The Guardian, Dominic Fifield: “Guus Hiddink bade farewell to Stamford Bridge with a polite bow to the home support and an end of season stroll from his players though for Roman Abramovich, watching from his executive box on high, there is still plenty to ponder. This game had drifted beyond the hour-mark when the most vocal section of the Matthew Harding stand broke off from their chants of “We want you to stay” aimed at the interim manager to offer their opinion on his potential successor. “You can stick your Ancelotti up your arse” rang out. The message was loud and clear.”
Daily Telegraph, Jason Burt: “Hiddink was afforded a guard of honour by the Chelsea players and proceeded to cha-cha down it with 85-year-old Roy Bentley in tow and also did a theatrical bow to the crowd after they chanted “we want you to stay” to him while they also urged Abramovich to “sign him up”.”
The Times, Kaveh Solhekol: ““I didn’t expect it,” Hiddink said. “The reaction of the crowd was a big surprise for me. I have had many second thoughts, sometimes third thoughts about leaving. When I see this reaction I feel sad to leave but that’s the reality.””
The Independent, Glenn Moore: “Throughout the afternoon a banner adorned the Matthew Harding Stand reading “Thanks Guus”, sentiments that were echoed in the match programme by John Terry and Bruce Buck. The chairman also wrote that the club hoped to make an announcement about their latest new manager “sooner rather than later”.”
Official Chelsea FC Website: “Florent Malouda’s sixth league goal of the season and Nicolas Anelka’s 18th made it a good afternoon on the pitch as Stamford Bridge said farewell to Guus Hiddink.”
Have a Cigar (The Preamble)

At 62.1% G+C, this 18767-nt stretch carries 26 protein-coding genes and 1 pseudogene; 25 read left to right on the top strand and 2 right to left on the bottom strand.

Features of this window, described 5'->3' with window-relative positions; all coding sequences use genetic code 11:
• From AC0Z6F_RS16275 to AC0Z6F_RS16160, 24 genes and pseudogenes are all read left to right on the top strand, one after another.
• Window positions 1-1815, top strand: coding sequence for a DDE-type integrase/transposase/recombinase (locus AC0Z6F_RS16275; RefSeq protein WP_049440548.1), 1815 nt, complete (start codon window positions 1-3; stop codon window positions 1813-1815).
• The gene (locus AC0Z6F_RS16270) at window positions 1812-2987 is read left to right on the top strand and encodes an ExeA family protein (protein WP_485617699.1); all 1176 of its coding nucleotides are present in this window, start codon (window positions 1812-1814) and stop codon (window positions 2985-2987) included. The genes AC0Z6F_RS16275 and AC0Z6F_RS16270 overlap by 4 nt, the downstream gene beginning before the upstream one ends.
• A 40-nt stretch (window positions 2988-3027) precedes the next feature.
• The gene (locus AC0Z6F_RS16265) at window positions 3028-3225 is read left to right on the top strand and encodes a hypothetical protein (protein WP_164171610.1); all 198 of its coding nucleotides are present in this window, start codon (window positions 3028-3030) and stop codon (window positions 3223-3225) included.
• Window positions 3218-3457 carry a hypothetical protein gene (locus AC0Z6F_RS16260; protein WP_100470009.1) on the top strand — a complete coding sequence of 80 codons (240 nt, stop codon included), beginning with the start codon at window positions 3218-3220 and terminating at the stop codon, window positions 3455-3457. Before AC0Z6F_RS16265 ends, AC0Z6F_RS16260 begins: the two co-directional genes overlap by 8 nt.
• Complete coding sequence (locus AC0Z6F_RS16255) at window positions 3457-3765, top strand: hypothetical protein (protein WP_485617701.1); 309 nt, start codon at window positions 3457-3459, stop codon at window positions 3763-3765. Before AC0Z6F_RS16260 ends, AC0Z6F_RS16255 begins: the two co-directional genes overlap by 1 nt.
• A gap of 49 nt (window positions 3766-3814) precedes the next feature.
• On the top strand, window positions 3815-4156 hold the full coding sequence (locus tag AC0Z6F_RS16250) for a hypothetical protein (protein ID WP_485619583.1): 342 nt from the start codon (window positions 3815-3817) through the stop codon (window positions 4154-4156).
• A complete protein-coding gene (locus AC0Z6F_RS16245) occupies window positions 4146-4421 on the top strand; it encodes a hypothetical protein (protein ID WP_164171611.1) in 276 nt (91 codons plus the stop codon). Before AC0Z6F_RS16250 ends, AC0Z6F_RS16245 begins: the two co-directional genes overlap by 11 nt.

Walking down the Fulham Road to the café had a strange air about it yesterday. Fans seemed to be suffering with a touch of the bi-polar syndrome we’re renowned for, in fact it may have even been tri-polar. For some it was the normal feisty confident display of bravado and blind faith so typical of football fans everywhere, for others the day had a beach feeling about it, with the result meaning little for either team. And for some the day had a slightly funereal feel about it, tinged with sadness at another season of missed chances and the inevitable farewell to Guus Hiddink and the nagging subconscious images of Manchester United picking up their third back to back Premiership trophy.
Still a stiff cup of tea and a large chicken kebab in the hubbub of Chelsea fan talk returned yours truly to the normal pre-match state of nervous excitement and warm glow gleaned from the sense of belonging. It’s always weird to feel the sense of commonality across such a broad spectrum of people, many of whom you probably wouldn’t like, or get on with were it not for the common bond of a love of Chelsea Football Club.
Welcome to the Machine (The Game)
First things first. I like Sam Allardyce. I think he’s much maligned in and out of the game as being some sort of footballing luddite, steeped in Charlie Hughes hoof the ball mentality that so ill served English football for so long. A bit of deeper study and analysis suggest a man prepared to try the latest fitness technologies and training methods, and a man who knows that different styles and the appropriate application of them are what create success. Bolton have become an established team because of Big Sam’s hard work, and Blackburn have survived the drop after the disastrous Paul Ince experiment and the parallels with our own Guus Hiddink stand out for me. Does anyone really think Newcastle would be in the mire if they had kept Big Sam and let him rebuild their Keystone Kops constructed basket case of a club?
Anyway I digress. The crowd tried to create a party atmosphere as the teams trudged onto the field, although the feeling that Blackburn may as well have been wearing Hawaiian shirts, flip flops and swimmers was hard to avoid, especially in light of the rather paltry travelling crowd… 200 maybe?
The team lists produced no surprises, bar the fact that our bench contained four of our kids, all under 21, in Mancienne, Stoch, Di Santo and returning wanderer Scott Sinclair. The fact that none got to actually come on is a tad weird as with 10 minutes remaining it was clear Blackburn were already making sandcastles, paddling hand in hand with partners and enjoying a celebratory drop of Champagne and puffing on the Montecristo cigar of survival.